Reflection on Double Indemnity. By Thanh Diep Truong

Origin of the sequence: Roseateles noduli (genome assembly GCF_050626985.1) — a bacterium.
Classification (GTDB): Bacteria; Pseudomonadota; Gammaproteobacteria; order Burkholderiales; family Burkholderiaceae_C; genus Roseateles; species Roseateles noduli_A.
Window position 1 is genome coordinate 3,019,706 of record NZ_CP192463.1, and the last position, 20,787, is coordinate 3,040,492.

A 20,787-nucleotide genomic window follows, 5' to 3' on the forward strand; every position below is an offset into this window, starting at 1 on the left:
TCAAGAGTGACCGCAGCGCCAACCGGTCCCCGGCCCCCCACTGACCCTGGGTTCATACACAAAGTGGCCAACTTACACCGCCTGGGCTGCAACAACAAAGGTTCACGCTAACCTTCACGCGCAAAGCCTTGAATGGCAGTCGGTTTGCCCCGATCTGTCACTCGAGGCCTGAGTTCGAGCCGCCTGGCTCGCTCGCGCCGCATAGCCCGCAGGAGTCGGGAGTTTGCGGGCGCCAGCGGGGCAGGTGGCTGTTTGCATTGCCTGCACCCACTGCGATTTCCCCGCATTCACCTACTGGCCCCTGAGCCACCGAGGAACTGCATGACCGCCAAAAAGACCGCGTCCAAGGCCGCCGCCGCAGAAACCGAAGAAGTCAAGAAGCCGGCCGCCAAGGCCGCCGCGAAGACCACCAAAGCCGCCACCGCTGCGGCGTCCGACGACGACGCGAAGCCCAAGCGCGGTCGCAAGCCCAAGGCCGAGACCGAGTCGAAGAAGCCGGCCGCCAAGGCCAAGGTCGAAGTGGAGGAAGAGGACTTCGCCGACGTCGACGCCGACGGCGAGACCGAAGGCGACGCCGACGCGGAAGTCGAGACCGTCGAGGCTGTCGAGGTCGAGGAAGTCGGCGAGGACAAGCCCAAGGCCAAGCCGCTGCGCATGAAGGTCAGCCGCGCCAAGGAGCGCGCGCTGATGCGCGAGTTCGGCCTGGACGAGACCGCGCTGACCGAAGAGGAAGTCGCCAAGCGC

In the movie, there clearly is a character who qualifies to be a femme fatale. As it is said, "the typical femme fatale is sexually uninhibited, unabashedly independent, and ruthlessly ambitious in using her seductive and intellctual charms to manipulate men for her own ends". Phyllis surely exhibits all of these qualities. She is a seductive woman, who uses her beauty to ensnare Walter intelligently. She has her act together right on the first time they met. She made him drawn to her and couldn't stop thinking of her. She really made him work for her own benefits. Walter gradually loses himself since he's met her. He is not the man he was before. Phyllis, the attractive woman with the charming gold anklet, is always on his mind. He would do anything to be would her. He ends up risking his career, his life, to be her lover and to give her what she wanted. At the end, it is she who wants him to die, and willings to do that herself. It is the femme fatale that cause Walter's downfall. In my opinion, Phyllis is a negative characterization of women that the movie is trying to portray. She's smart, clever, strong, determined, independent, but only a femme fatale, a "bad woman" after all. She's not the "good wife" who's royal to her husband, and caress to the daughter. Through Phyllis, I think the movie tries to claim some statements about women. Women are not always naive, weak , nor trustful. They could be dangerous, strong, and betrayal. They do posses power...watch out!